ABILENE, TX – This might look like a normal toy to you. But if you look closer, there’s a switch made specially for someone who needs it.

“We like to listen to the radio or turn on a fan when we want or activate a toy – but if you have a physical or mobility issues, that’s difficult,” Abilene Christian University instructor Lory Chrane said.

This was the first time that ACU undergrad students teamed up with their Maker Lab to adapt toys in a one-week elective course.

“A little bit of electronics and rewiring, and then they took the creative piece and went with it. They decided how their person was going to access the switch and activate the switch, whether it was through head movement, hand movement or leg movement.”

They are partnering with Region 14 and plan on pairing each toy they’ve adapted to a child with disabilities.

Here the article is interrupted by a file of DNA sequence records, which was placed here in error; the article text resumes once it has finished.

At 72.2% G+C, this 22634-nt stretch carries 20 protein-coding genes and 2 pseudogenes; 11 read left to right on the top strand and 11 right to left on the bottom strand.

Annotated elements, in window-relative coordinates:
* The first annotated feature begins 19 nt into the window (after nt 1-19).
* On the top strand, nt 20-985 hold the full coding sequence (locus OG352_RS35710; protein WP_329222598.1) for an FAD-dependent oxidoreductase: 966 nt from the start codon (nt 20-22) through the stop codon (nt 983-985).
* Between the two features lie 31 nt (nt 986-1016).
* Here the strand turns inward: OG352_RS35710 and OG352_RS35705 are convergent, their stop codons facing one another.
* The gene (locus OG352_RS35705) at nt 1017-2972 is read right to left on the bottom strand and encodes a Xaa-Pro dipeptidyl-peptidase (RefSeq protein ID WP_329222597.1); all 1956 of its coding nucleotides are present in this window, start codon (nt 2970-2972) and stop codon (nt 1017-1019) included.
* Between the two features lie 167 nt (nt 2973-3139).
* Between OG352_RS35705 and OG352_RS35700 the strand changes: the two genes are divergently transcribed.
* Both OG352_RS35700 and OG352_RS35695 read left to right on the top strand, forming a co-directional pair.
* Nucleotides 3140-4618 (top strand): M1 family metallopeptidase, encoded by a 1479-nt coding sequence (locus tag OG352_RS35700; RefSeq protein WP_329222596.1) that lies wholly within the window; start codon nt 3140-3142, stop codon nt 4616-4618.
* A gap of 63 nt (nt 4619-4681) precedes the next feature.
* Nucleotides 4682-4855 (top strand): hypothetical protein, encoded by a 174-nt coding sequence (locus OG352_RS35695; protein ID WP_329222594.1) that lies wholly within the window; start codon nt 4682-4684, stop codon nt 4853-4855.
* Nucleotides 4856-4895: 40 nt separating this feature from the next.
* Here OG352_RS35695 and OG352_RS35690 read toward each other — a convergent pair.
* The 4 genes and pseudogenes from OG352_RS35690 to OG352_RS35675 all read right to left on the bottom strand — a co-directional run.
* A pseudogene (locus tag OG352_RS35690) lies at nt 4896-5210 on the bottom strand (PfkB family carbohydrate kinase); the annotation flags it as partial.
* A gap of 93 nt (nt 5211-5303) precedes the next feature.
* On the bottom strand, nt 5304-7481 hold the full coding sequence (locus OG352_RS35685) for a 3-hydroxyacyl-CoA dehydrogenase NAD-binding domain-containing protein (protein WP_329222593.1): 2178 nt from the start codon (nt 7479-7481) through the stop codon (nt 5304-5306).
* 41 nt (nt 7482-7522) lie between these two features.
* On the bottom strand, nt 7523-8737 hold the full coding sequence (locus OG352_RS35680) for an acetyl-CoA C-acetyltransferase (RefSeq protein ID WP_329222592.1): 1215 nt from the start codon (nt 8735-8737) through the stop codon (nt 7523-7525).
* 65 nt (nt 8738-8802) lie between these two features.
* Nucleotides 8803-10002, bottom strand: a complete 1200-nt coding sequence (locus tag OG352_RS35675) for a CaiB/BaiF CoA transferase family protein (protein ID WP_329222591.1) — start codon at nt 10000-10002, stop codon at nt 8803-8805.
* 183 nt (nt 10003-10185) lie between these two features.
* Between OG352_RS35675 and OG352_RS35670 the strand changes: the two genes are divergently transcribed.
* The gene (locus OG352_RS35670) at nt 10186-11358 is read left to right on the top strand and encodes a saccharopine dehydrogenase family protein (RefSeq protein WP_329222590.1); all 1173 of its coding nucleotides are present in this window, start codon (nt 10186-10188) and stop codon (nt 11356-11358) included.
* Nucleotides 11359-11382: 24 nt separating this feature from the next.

“We want to partner up with classrooms that actually need these devises because they’re very expensive when you buy them from a company. So, we can make them a lot less expensive.”

“I’m getting to work with something that I didn’t think that speech pathologists would work with,” Alaina Andrews, a student in the program, said.

For Andrews, this project meant a lot and hit close to home.

“I have a cousin with cerebral palsy, so that’s where my heart is. But honestly, I’ll work with anyone who needs my help.”

She plans on using her new toy adapting knowledge to help out others in the future.

“It’s really cool to be able to do it myself, and I know that I’m going to help a…